Saturday, October 01, 2011

The Wedge: Whaddya Wanna Know?

Anne Jefferson over at Highly Allochthonous (you know you're a geology geek if you can spell their blog correctly on the first try without checking) wants to know about geoscience education and careers. (Updated: thanks to Ron and Matt for pointing out an amusing error)

If you are a professor… what do you wish your students would ask? What do you think they should know, regardless of whether it is formally taught and assessed? Do you think we’re doing a good job preparing our students for think future jobs? What should you and I and other geosciences profs be doing better? Do you want to see more involvement from alumni or others in industry and government?

As an educator and scientist, I really can't bring myself to provide a "final" answer to that series of questions. For me, an answer to a question isn't the end - it's simply a node connected to more questions. It's like a subway. Each station might get you where you want to go, but there's always somewhere else you can go from there. You leave the subway, head up to the surface to go shopping or whatever, and you stop going places.

So my feeling is that, as college professors, we have to teach content. But it's easy to get lost in content. At my university, I don't have true "geology" majors, so I don't have students that will be taking a petrology course of some kind. The content that might be vital for giving students the necessary tools in a petrology course (like identifying a big batch of unknown minerals), isn't going to really be used by my students. But an understanding that rocks are made OF specific types of minerals (and if you really want to know more details, here's where to look) will help them appreciate the world around them and the work that geologists do.

    In fact, the only details about minerals I point out as being important are:
  • There are lots of different kinds of minerals and we can tell them apart by their physical and chemical characteristics

  • Most minerals are "silicates" (contain the elements silicon and oxygen - the two most common elements in the earth's crust)

  • Of the silicates some are typically dark in color and more dense (Mafic silicates)

  • Other silicates are lighter in color and less dense - plus they are made of much more complex molecules (Felsic silicates)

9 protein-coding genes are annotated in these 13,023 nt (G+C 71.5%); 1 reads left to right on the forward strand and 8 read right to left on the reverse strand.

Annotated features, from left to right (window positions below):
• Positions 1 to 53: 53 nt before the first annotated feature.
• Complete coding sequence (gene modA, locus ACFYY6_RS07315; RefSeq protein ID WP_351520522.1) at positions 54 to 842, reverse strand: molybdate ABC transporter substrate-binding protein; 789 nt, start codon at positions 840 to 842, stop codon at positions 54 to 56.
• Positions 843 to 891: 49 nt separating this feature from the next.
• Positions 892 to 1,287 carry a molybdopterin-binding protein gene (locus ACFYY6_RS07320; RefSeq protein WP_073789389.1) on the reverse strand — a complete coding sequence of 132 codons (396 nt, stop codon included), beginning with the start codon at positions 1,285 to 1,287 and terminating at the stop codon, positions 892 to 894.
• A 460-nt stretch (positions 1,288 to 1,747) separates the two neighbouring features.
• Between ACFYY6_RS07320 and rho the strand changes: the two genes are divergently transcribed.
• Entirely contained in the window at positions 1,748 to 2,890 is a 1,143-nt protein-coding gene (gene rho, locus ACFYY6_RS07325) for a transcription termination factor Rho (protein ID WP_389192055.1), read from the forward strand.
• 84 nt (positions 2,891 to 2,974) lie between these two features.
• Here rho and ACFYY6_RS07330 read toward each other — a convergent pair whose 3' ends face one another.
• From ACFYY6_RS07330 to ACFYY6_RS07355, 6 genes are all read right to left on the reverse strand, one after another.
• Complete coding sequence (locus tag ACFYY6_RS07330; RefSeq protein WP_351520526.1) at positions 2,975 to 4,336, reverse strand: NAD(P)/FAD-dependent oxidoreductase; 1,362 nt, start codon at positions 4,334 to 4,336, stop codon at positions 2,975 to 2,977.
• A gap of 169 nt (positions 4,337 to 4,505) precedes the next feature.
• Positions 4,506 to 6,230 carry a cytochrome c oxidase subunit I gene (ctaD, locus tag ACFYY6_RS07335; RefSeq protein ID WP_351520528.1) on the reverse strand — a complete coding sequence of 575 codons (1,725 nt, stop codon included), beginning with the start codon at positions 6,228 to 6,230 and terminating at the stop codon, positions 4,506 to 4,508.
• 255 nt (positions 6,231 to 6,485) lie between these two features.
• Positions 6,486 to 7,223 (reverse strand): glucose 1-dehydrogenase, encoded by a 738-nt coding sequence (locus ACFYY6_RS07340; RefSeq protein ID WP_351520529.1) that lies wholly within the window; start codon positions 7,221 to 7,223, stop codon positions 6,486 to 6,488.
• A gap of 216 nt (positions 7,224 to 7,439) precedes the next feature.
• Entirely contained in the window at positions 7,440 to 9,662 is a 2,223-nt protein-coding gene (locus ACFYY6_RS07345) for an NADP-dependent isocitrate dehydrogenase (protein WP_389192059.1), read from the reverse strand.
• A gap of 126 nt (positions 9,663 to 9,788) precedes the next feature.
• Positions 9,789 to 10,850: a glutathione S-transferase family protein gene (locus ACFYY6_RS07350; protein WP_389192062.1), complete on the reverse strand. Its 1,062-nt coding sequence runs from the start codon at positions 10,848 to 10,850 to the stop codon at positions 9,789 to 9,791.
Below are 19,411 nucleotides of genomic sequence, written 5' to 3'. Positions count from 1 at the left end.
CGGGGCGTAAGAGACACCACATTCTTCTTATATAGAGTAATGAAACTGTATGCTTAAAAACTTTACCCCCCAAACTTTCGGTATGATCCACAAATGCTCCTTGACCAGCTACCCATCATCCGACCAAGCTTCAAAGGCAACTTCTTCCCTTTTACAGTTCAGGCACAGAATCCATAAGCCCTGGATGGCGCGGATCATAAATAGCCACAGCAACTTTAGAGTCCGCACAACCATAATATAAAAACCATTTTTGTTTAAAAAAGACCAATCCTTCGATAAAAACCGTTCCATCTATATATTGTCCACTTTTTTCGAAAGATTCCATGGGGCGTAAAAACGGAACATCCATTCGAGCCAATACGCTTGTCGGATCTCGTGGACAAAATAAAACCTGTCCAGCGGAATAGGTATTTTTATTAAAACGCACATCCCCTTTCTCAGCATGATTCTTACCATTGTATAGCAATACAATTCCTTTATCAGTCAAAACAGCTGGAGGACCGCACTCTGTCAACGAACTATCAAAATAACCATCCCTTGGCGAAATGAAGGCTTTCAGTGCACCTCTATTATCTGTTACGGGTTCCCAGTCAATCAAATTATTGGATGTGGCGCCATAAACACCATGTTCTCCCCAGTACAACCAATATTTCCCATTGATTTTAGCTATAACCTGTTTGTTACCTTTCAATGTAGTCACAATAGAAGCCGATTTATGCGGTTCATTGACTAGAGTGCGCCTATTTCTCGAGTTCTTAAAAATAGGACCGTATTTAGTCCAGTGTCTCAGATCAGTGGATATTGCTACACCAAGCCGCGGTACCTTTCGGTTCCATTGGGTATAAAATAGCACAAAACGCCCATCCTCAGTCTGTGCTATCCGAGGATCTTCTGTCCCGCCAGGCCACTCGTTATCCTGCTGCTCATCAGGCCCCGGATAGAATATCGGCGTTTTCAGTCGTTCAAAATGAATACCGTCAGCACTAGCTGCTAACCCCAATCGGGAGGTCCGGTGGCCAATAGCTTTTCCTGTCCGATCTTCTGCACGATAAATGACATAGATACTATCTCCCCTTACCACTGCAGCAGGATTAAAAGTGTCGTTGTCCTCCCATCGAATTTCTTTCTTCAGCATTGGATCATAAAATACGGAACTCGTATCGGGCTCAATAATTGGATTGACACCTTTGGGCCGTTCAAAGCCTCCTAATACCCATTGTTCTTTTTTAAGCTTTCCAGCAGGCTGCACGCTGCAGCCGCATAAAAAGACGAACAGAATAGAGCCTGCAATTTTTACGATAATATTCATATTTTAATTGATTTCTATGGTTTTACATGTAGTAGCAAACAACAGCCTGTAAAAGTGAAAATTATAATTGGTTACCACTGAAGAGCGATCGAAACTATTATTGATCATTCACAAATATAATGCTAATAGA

• Some common minerals dissolve relatively easily in water and weak acids (like Carbonate minerals)

  • Some minerals are simply Oxides (a metal like iron or aluminum combined with oxygen) "rust" is an example.

  • Other minerals are made of just one element. Since we find these elements all by themselves, we call them "Native" elements (like diamond, graphite, copper, gold and sulfur).

  • There are several other groups, some of these contain valuable elements - much of the stuff that makes your cell phone work the way it does depends on these rare elements

From this, my students have enough content to know a few details at the start, but - more importantly - they have a conceptual structure (the "scaffolding" in pedagogy talk) to place additional content. Like why volcanoes with mafic melt sources are fundamentally different than volcanoes with more felsic melt. Or why mafic rocks break down into oxides and simple clay minerals, while felsic rocks break down into quartz and more complex clay minerals. If students take my soils course later on, they have the most important details in-hand and we can talk about more details - like why soils that contain complex clay minerals behave differently than soils with simple clay minerals.

Ultimately, my goal is not to turn students into mini-factbooks, crammed with lots and lots of facts and details. Rather, I want students to appreciate that there are amazing and wonderful stories to be read from the earth. I want them to appreciate that there are important details, but they don't need all the details to begin reading the story. Many of us became geologists because they history of the earth itself was enthralling. We pulled together the important details later, as we dug deeper. The most important part was to be curious. To want to take the time and look in the first place. I certainly see this happening in some fields of geoscience education, but I think we could do more to engage and "hook" the non-geology majors with a desire to be curious.

I know that many undergraduates are coming in to college to learn Skill X to apply to Job Y. This is important, but only "right now." Things will change - so Skill X may be obsolete after a few years (perhaps even by the time you graduate). The Esri blog post about 5 skills every GIS specialist should have applies to many fields, not just careers in GIS.

For students, I want to say that it's okay if they forget the details after they take my course. But don't throw away that scaffolding. And don't stop trying to build onto those scaffolds in the future. To get back to the subway metaphor, you should want to keep going. You should get out at the stops and look around, maybe even buy a newspaper or nutroll or something and hang out. But get back on the train. Go somewhere else. Don't assume for a minute that once the train stops and the doors open that everything stops. Once you have an answer to a question, look at it. What other interesting questions does it generate? Keep asking questions.

Get back on the train.

1 comment:

  1. So wait, are you saying you're not a geology geek or you went with your second try? (Check the spelling of Allochthonous up top.)